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Tyler Neal Band



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Latest Release


"Nothing To Lose"

Released 7.20.19

Press Releases


June 7, 2017

Q&A: Atlanta musician Tyler Neal talks Bruce Hampton, The Madrid Express, new music

On June 6, Atlanta Business Chronicle’s Phil W. Hudson sat down with Tyler Neal, the frontman of The Madrid Express.

The Atlanta-based singer-songwriter and blues/soul guitarist was born in Anchorage, Alaska but grew up in Carrollton, Ga., where he taught himself to play guitar, play drums, sing, write music and produce songs. Neal eventually connected with Derek Trucks Band drummer Yonrico Scott, who helped develop Neal into a professional musician.

As the frontman of The Madrid Express, Neal supported the late iconic avant-garde guitarist Col. Bruce Hampton (interview with Hampton here) and has shared the stage and befriended members of several internationally recognized bands including The Allman Brothers Band, Widespread Panic and Dead & Company.

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Biography


Tyler first began exploring music on guitar and drums, trying to emulate the Hendrix and Zeppelin hits he loved. He didn’t realize it until later in life, but he was also inspired by the gospel music he heard in church, more compelled by the spirit of a song than the technique. He found a mentor in drummer and composer Yonrico Scott (Derek Trucks Band, Royal Southern Brotherhood) who could see that the fire Tyler had for music needed fuel. Yonrico put words to many of the musical mysteries that had fascinated Tyler for so long, teaching him how to focus on rhythm (“the DNA of music”), and about the more conceptual aspects of songs – ways to compose, arrange and record that take a song from a set of lyrics and chords to a world unto itself. These were just a couple of the many revelations Tyler experienced under Yonrico’s wing, and he describes hearing Yonrico’s solo album Be In My World, and The Derek Trucks Band’s Roadsongs (on which Yonrico played) as “a musical rebirth.”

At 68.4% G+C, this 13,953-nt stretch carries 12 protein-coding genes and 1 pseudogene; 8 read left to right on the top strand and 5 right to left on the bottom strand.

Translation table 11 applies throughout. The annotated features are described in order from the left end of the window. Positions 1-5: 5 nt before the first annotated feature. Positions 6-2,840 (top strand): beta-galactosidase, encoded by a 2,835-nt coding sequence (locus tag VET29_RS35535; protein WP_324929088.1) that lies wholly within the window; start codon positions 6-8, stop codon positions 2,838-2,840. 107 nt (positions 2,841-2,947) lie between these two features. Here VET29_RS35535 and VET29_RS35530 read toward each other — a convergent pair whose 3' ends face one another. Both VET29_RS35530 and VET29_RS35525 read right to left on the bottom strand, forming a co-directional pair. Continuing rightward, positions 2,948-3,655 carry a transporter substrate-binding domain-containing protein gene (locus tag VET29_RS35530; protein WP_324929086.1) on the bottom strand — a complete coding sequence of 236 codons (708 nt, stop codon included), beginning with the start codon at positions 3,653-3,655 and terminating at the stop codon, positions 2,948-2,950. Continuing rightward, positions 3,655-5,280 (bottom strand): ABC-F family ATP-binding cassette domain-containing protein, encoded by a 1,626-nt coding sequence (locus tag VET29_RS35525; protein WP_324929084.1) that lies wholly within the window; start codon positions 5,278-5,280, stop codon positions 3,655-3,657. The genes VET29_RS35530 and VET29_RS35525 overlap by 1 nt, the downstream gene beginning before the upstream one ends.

Tyler then entered the orbit of Col. Bruce Hampton. He started going to Bruce’s shows at Northside Tavern in Atlanta, and Bruce invited him to sit in…(“Come play with us tomorrow. Bring a bongo and a tambourine.”) Tyler dutifully obliged, and was soon playing with the Colonel regularly, first on the almost comical bongos and tambourine, then a larger array of percussion, then guitar. When Bruce invited him to officially join the band and go on tour, Tyler had no doubt the path Bruce offered was the one he belonged on. He spent the next two years as lead guitarist for Col. Bruce

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